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Oral AGE restriction ameliorates insulin resistance in obese individuals with the metabolic syndrome: a randomised controlled trial

Overview of attention for article published in Diabetologia, July 2016
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About this Attention Score

  • In the top 5% of all research outputs scored by Altmetric
  • Among the highest-scoring outputs from this source (#11 of 3,823)
  • High Attention Score compared to outputs of the same age (99th percentile)
  • High Attention Score compared to outputs of the same age and source (96th percentile)

Mentioned by

news
69 news outlets
blogs
3 blogs
twitter
45 tweeters
facebook
2 Facebook pages
googleplus
99 Google+ users
video
1 video uploader

Citations

dimensions_citation
28 Dimensions

Readers on

mendeley
54 Mendeley
Title
Oral AGE restriction ameliorates insulin resistance in obese individuals with the metabolic syndrome: a randomised controlled trial
Published in
Diabetologia, July 2016
DOI 10.1007/s00125-016-4053-x
Pubmed ID
Authors

Helen Vlassara, Weijing Cai, Elizabeth Tripp, Renata Pyzik, Kalle Yee, Laurie Goldberg, Laurie Tansman, Xue Chen, Venkatesh Mani, Zahi A. Fayad, Girish N. Nadkarni, Gary E. Striker, John C. He, Jaime Uribarri

Abstract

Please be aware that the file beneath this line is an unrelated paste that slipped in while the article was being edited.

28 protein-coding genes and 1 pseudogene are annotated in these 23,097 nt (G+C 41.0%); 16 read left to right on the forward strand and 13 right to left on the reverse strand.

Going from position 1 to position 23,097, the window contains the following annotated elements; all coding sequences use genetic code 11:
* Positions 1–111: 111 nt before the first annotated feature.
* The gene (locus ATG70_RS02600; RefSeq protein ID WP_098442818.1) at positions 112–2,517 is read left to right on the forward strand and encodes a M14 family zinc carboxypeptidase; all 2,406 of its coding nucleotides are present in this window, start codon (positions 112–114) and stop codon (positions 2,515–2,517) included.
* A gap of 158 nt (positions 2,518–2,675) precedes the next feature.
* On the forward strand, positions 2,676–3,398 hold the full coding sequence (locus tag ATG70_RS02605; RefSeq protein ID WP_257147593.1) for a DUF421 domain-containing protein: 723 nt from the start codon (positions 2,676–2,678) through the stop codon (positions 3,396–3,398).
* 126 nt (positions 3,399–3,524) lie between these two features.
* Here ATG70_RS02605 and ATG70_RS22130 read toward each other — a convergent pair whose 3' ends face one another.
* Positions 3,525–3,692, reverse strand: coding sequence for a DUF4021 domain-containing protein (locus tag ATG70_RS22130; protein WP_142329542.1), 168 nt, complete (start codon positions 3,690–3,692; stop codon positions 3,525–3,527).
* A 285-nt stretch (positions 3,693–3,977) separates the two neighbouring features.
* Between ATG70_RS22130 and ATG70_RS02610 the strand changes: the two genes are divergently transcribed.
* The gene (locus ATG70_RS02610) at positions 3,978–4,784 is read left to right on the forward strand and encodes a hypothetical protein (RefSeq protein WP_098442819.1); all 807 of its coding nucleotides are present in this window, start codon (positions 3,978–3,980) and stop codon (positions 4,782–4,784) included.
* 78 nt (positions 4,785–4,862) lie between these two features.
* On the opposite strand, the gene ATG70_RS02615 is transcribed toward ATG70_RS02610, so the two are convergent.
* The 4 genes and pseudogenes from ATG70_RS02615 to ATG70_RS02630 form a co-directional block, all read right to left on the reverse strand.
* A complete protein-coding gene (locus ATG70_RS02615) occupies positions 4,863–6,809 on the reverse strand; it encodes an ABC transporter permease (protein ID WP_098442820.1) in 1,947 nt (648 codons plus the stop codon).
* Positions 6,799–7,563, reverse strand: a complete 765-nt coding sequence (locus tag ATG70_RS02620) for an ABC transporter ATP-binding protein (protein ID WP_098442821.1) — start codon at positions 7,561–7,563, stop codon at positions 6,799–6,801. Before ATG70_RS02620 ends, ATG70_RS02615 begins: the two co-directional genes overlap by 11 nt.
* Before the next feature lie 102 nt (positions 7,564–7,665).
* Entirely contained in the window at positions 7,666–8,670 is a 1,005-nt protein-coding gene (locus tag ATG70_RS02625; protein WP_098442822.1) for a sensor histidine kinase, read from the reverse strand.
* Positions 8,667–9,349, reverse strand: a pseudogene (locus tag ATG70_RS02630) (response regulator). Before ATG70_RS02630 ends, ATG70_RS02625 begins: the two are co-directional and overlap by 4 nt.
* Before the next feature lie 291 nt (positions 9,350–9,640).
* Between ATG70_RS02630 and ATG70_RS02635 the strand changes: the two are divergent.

We previously reported that obese individuals with the metabolic syndrome (at risk), compared with obese individuals without the metabolic syndrome (healthy obese), have elevated serum AGEs that strongly correlate with insulin resistance, oxidative stress and inflammation. We hypothesised that a diet low in AGEs (L-AGE) would improve components of the metabolic syndrome in obese individuals, confirming high AGEs as a new risk factor for the metabolic syndrome. A randomised 1 year trial was conducted in obese individuals with the metabolic syndrome in two parallel groups: L-AGE diet vs a regular diet, habitually high in AGEs (Reg-AGE). Participants were allocated to each group by randomisation using random permuted blocks. At baseline and at the end of the trial, we obtained anthropometric variables, blood and urine samples, and performed OGTTs and MRI measurements of visceral and subcutaneous abdominal tissue and carotid artery. Only investigators involved in laboratory determinations were blinded to dietary assignment. Effects on insulin resistance (HOMA-IR) were the primary outcome. Sixty-one individuals were randomised to a Reg-AGE diet and 77 to an L-AGE diet; the data of 49 and 51, respectively, were analysed at the study end in 2014. The L-AGE diet markedly improved insulin resistance; modestly decreased body weight; lowered AGEs, oxidative stress and inflammation; and enhanced the protective factors sirtuin 1, AGE receptor 1 and glyoxalase I. The Reg-AGE diet raised AGEs and markers of insulin resistance, oxidative stress and inflammation. There were no effects on MRI-assessed measurements. No side effects from the intervention were identified. HOMA-IR came down from 3.1 ± 1.8 to 1.9 ± 1.3 (p < 0.001) in the L-AGE group, while it increased from 2.9 ± 1.2 to 3.6 ± 1.7 (p < 0.002) in the Reg-AGE group. L-AGE ameliorates insulin resistance in obese people with the metabolic syndrome, and may reduce the risk of type 2 diabetes, without necessitating a major reduction in adiposity. Elevated serum AGEs may be used to diagnose and treat 'at-risk' obesity. ClinicalTrials.gov NCT01363141 FUNDING: The study was funded by the National Institute of Diabetes and Digestive and Kidney Diseases (DK091231).